Ndoka ethye kana ka yoa (Changing Rooms)
It was held that feeding Kana ka yoa (children of hunger) would spread famine. In a family of 10, only my Great grandmother, Munanie and her brother survived the Zaa ya ngomanisye (a famine that took place in the 1890s). Left with no other choice, they wandered, trying to find whatever they could to survive. Munanie was eventually invited by a child of her age into a family she came by. She was placed in a room overnight, given food, but forced herself not to eat because she knew she was being observed to know if she was Kana ka Yoa. A few days later she moved to a nearby village where Christian missionaries lived. They welcomed her and provided for everyone, outside the beliefs, taboos or the socially constructed notions of the Kamba people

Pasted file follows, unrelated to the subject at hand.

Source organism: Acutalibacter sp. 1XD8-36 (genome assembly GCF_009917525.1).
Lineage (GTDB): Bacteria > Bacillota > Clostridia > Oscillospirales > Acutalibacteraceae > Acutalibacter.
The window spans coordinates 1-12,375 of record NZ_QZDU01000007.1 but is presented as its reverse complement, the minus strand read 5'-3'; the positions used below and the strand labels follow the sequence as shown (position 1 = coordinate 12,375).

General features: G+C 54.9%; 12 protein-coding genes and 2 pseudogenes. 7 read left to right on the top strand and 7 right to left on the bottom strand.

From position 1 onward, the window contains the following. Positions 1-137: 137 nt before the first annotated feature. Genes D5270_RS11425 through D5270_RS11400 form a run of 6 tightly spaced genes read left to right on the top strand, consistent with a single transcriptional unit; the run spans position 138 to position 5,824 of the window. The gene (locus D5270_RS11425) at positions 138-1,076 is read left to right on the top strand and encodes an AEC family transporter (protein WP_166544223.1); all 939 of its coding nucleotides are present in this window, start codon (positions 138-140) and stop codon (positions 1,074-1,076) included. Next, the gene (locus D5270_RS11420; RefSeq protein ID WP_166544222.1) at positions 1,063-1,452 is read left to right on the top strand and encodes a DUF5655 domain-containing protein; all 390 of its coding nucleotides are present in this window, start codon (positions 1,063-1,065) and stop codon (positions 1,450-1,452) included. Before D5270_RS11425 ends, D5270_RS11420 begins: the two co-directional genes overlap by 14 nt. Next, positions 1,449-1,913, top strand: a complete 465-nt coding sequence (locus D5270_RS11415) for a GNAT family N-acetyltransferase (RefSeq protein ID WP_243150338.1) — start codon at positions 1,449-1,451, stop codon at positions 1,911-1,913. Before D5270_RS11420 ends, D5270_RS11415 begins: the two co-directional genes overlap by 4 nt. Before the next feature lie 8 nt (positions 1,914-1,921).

In this work, I look at the behaviors around human thinking. More specifically, I examine the familiar spaces that are created when traditional or religious beliefs, narrations or fashions are consumed unquestionably as given within a particular culture or time. I am investigating these frameworks in my lineage in comparison to what is happening in my environment today. I observe that even in the face of political, economic, industrial and technological advancements, we are likely to find patterns that repeat in the course of time and that the more time lapses the more we remain the same. The box manifests otherwise, it changes form and size. Changing Rooms is designated as a place to consider the possibilities of formulating an integrated framework of thinking that involves self-engagement, reflective thinking, building understanding and collecting information.